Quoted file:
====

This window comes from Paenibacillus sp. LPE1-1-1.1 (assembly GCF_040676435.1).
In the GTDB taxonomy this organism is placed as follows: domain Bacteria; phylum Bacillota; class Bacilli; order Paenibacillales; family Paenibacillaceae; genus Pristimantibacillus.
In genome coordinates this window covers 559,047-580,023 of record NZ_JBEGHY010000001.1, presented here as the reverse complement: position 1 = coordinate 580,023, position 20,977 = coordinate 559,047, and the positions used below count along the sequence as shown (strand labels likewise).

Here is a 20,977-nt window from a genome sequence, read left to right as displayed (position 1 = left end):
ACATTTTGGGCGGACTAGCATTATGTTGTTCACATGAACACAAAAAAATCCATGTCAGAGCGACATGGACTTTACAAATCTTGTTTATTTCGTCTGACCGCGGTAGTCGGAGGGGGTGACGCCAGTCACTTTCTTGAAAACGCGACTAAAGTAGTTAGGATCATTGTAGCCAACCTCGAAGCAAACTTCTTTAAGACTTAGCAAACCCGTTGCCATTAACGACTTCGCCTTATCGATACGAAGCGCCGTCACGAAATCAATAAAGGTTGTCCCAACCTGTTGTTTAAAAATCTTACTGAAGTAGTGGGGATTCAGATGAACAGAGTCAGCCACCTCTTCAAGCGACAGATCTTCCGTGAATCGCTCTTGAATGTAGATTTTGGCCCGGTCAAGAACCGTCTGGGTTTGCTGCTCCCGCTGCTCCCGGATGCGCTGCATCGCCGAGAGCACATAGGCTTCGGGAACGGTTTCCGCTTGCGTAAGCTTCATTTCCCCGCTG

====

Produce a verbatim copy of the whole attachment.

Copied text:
This window comes from Paenibacillus sp. LPE1-1-1.1 (assembly GCF_040676435.1).
In the GTDB taxonomy this organism is placed as follows: domain Bacteria; phylum Bacillota; class Bacilli; order Paenibacillales; family Paenibacillaceae; genus Pristimantibacillus.
In genome coordinates this window covers 559,047-580,023 of record NZ_JBEGHY010000001.1, presented here as the reverse complement: position 1 = coordinate 580,023, position 20,977 = coordinate 559,047, and the positions used below count along the sequence as shown (strand labels likewise).

Here is a 20,977-nt window from a genome sequence, read left to right as displayed (position 1 = left end):
ACATTTTGGGCGGACTAGCATTATGTTGTTCACATGAACACAAAAAAATCCATGTCAGAGCGACATGGACTTTACAAATCTTGTTTATTTCGTCTGACCGCGGTAGTCGGAGGGGGTGACGCCAGTCACTTTCTTGAAAACGCGACTAAAGTAGTTAGGATCATTGTAGCCAACCTCGAAGCAAACTTCTTTAAGACTTAGCAAACCCGTTGCCATTAACGACTTCGCCTTATCGATACGAAGCGCCGTCACGAAATCAATAAAGGTTGTCCCAACCTGTTGTTTAAAAATCTTACTGAAGTAGTGGGGATTCAGATGAACAGAGTCAGCCACCTCTTCAAGCGACAGATCTTCCGTGAATCGCTCTTGAATGTAGATTTTGGCCCGGTCAAGAACCGTCTGGGTTTGCTGCTCCCGCTGCTCCCGGATGCGCTGCATCGCCGAGAGCACATAGGCTTCGGGAACGGTTTCCGCTTGCGTAAGCTTCATTTCCCCGCTG